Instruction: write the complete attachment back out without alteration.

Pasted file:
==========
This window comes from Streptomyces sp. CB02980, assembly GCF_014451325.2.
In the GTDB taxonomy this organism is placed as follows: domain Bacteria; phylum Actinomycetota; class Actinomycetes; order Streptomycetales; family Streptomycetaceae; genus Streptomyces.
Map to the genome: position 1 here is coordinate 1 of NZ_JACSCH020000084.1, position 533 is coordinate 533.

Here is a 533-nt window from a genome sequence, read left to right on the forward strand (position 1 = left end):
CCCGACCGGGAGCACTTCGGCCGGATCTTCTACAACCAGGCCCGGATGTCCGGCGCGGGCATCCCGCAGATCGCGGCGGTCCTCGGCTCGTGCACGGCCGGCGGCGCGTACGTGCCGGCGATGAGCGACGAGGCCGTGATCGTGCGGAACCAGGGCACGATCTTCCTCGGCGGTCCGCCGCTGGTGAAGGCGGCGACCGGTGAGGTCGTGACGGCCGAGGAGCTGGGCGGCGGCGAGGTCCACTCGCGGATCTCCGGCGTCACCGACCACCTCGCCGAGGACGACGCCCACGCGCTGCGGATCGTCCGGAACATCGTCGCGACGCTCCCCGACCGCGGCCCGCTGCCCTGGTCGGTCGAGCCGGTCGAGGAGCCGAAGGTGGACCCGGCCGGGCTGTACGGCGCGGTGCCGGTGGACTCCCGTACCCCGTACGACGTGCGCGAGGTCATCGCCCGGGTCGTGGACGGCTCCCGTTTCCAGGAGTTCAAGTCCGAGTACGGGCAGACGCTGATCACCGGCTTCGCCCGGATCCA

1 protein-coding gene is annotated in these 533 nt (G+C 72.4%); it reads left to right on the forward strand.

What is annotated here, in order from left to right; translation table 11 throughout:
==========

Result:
This window comes from Streptomyces sp. CB02980, assembly GCF_014451325.2.
In the GTDB taxonomy this organism is placed as follows: domain Bacteria; phylum Actinomycetota; class Actinomycetes; order Streptomycetales; family Streptomycetaceae; genus Streptomyces.
Map to the genome: position 1 here is coordinate 1 of NZ_JACSCH020000084.1, position 533 is coordinate 533.

Here is a 533-nt window from a genome sequence, read left to right on the forward strand (position 1 = left end):
CCCGACCGGGAGCACTTCGGCCGGATCTTCTACAACCAGGCCCGGATGTCCGGCGCGGGCATCCCGCAGATCGCGGCGGTCCTCGGCTCGTGCACGGCCGGCGGCGCGTACGTGCCGGCGATGAGCGACGAGGCCGTGATCGTGCGGAACCAGGGCACGATCTTCCTCGGCGGTCCGCCGCTGGTGAAGGCGGCGACCGGTGAGGTCGTGACGGCCGAGGAGCTGGGCGGCGGCGAGGTCCACTCGCGGATCTCCGGCGTCACCGACCACCTCGCCGAGGACGACGCCCACGCGCTGCGGATCGTCCGGAACATCGTCGCGACGCTCCCCGACCGCGGCCCGCTGCCCTGGTCGGTCGAGCCGGTCGAGGAGCCGAAGGTGGACCCGGCCGGGCTGTACGGCGCGGTGCCGGTGGACTCCCGTACCCCGTACGACGTGCGCGAGGTCATCGCCCGGGTCGTGGACGGCTCCCGTTTCCAGGAGTTCAAGTCCGAGTACGGGCAGACGCTGATCACCGGCTTCGCCCGGATCCA

1 protein-coding gene is annotated in these 533 nt (G+C 72.4%); it reads left to right on the forward strand.

What is annotated here, in order from left to right; translation table 11 throughout: